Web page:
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Police team up to take action against villa fraudsters

Posted on 13th April 2015

Holiday makers are being urged to take extra security steps to protect themselves against villa fraudsters this summer.  

Derbyshire Constabulary has teamed up with ABTA, The City of London Police and Get Safe Online to warn residents about the dangers posed by holiday booking fraud.

Following a report from the City of London Police, it was revealed that fraudsters stole an estimated £2.2million from unsuspecting holidaymakers and other travellers in 2014, with one victim losing £62,000 to timeshare fraud.

According to the report the most common type of crime involved fraudsters hacking into the accounts of owners on well-known accommodation sites such as airbnb.com and Homeaway.com or spoofing these websites with convincing bogus imitations.

Disappointed holidaymakers found the villas and apartments they thought they had booked and paid for were non-existent or had never been booked. UK caravan stays were also targeted with adverts for non-existent accommodation posted on Facebook, Gumtree and Craigslist.

Detective Inspector Rob King, Head of the Derbyshire Economic Crime Unit said: “Families work hard to save up for their holiday and fraudsters are taking advantage of this by offering deals that seem too good to miss, which saw over 1,500 cases being reported to Action Fraud last year.  

“The most common scams reported related to holiday accommodation, airline tickets and package holidays, particularly around group, sport and religious packages.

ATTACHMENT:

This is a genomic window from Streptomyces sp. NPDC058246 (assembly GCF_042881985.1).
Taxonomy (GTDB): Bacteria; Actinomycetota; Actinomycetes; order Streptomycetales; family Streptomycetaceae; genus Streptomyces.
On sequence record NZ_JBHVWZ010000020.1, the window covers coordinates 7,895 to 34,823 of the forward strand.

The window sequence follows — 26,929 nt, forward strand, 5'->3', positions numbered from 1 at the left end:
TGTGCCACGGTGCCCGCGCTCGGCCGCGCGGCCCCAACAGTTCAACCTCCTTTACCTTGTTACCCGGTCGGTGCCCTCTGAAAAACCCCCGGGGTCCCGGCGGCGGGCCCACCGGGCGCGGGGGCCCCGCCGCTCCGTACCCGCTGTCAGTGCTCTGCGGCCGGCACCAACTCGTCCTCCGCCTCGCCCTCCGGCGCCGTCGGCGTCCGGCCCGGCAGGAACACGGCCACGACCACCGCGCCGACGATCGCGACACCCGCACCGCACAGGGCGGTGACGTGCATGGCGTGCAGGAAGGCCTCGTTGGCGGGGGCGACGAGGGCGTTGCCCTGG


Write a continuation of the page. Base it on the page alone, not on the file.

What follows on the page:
“Thankfully, by following some simple yet effective steps, you can enjoy your holiday without falling victim to holiday booking scams.

“Firstly, always do your research and check that the company and the website address that you are using are legitimate and have not been altered, such as changing from .com to .org.

“Secondly, check whether the company that you are using is a member of a recognised trade body such as ABTA. This offers extra reassurance that the organisation is trustworthy.

“Finally, use your instincts, if the deal sounds too good to be true then it probably is, so always take the time to check the details of your holiday before booking.”

Other advice includes never paying directly into an owner’s bank account, instead use a credit card where possible, or a debit card that offers protection. Make sure that any receipts, invoices and terms and conditions are read carefully, and beware of any companies that don’t provide any at all.

If you think that you have been a victim of fraud, contact the non-emergency number for Derbyshire police on 101 or Action Fraud on 0300 123 2040.

Do you need a quick answer to a general question? Then we recommend you visit the national Ask The Police web site.